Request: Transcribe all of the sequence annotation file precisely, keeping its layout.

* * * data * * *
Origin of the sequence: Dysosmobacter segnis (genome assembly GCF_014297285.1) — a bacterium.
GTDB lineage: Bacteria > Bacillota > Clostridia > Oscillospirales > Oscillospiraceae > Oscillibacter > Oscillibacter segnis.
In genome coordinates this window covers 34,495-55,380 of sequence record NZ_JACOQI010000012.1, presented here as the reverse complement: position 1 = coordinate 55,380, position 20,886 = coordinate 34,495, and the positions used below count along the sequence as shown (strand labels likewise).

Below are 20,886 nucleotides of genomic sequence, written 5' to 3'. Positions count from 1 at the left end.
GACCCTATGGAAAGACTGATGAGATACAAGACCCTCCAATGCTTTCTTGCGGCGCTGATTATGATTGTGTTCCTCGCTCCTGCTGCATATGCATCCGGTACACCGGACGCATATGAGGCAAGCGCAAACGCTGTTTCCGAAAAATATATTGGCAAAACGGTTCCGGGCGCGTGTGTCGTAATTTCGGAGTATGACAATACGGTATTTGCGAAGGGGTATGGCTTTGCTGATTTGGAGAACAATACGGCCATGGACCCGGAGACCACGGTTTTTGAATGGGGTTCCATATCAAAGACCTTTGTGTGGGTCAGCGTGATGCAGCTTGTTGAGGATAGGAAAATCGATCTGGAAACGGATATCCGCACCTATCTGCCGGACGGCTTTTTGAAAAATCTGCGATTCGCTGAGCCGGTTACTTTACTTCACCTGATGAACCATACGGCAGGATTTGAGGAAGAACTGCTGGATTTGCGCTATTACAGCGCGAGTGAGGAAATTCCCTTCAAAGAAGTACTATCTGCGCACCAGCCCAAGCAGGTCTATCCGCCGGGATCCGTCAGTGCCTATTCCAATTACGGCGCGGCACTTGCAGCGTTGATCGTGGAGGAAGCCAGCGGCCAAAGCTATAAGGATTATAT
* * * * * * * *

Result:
Origin of the sequence: Dysosmobacter segnis (genome assembly GCF_014297285.1) — a bacterium.
GTDB lineage: Bacteria > Bacillota > Clostridia > Oscillospirales > Oscillospiraceae > Oscillibacter > Oscillibacter segnis.
In genome coordinates this window covers 34,495-55,380 of sequence record NZ_JACOQI010000012.1, presented here as the reverse complement: position 1 = coordinate 55,380, position 20,886 = coordinate 34,495, and the positions used below count along the sequence as shown (strand labels likewise).

Below are 20,886 nucleotides of genomic sequence, written 5' to 3'. Positions count from 1 at the left end.
GACCCTATGGAAAGACTGATGAGATACAAGACCCTCCAATGCTTTCTTGCGGCGCTGATTATGATTGTGTTCCTCGCTCCTGCTGCATATGCATCCGGTACACCGGACGCATATGAGGCAAGCGCAAACGCTGTTTCCGAAAAATATATTGGCAAAACGGTTCCGGGCGCGTGTGTCGTAATTTCGGAGTATGACAATACGGTATTTGCGAAGGGGTATGGCTTTGCTGATTTGGAGAACAATACGGCCATGGACCCGGAGACCACGGTTTTTGAATGGGGTTCCATATCAAAGACCTTTGTGTGGGTCAGCGTGATGCAGCTTGTTGAGGATAGGAAAATCGATCTGGAAACGGATATCCGCACCTATCTGCCGGACGGCTTTTTGAAAAATCTGCGATTCGCTGAGCCGGTTACTTTACTTCACCTGATGAACCATACGGCAGGATTTGAGGAAGAACTGCTGGATTTGCGCTATTACAGCGCGAGTGAGGAAATTCCCTTCAAAGAAGTACTATCTGCGCACCAGCCCAAGCAGGTCTATCCGCCGGGATCCGTCAGTGCCTATTCCAATTACGGCGCGGCACTTGCAGCGTTGATCGTGGAGGAAGCCAGCGGCCAAAGCTATAAGGATTATAT